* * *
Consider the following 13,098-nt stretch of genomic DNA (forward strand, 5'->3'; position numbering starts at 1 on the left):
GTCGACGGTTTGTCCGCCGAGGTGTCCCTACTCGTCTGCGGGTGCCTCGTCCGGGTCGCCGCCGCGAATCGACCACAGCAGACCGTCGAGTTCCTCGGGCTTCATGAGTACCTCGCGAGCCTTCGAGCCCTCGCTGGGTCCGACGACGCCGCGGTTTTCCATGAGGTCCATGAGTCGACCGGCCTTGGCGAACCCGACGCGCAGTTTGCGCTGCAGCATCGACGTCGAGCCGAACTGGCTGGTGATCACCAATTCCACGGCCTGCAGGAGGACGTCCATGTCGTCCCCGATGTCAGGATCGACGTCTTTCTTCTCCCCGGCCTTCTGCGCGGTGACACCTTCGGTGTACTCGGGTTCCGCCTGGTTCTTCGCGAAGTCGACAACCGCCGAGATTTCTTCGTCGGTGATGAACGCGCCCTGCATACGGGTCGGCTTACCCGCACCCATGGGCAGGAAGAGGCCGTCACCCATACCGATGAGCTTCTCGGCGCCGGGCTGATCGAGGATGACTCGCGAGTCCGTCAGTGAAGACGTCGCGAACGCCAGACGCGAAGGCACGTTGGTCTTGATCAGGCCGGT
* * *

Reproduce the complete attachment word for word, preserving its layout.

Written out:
Consider the following 13,098-nt stretch of genomic DNA (forward strand, 5'->3'; position numbering starts at 1 on the left):
GTCGACGGTTTGTCCGCCGAGGTGTCCCTACTCGTCTGCGGGTGCCTCGTCCGGGTCGCCGCCGCGAATCGACCACAGCAGACCGTCGAGTTCCTCGGGCTTCATGAGTACCTCGCGAGCCTTCGAGCCCTCGCTGGGTCCGACGACGCCGCGGTTTTCCATGAGGTCCATGAGTCGACCGGCCTTGGCGAACCCGACGCGCAGTTTGCGCTGCAGCATCGACGTCGAGCCGAACTGGCTGGTGATCACCAATTCCACGGCCTGCAGGAGGACGTCCATGTCGTCCCCGATGTCAGGATCGACGTCTTTCTTCTCCCCGGCCTTCTGCGCGGTGACACCTTCGGTGTACTCGGGTTCCGCCTGGTTCTTCGCGAAGTCGACAACCGCCGAGATTTCTTCGTCGGTGATGAACGCGCCCTGCATACGGGTCGGCTTACCCGCACCCATGGGCAGGAAGAGGCCGTCACCCATACCGATGAGCTTCTCGGCGCCGGGCTGATCGAGGATGACTCGCGAGTCCGTCAGTGAAGACGTCGCGAACGCCAGACGCGAAGGCACGTTGGTCTTGATCAGGCCGGT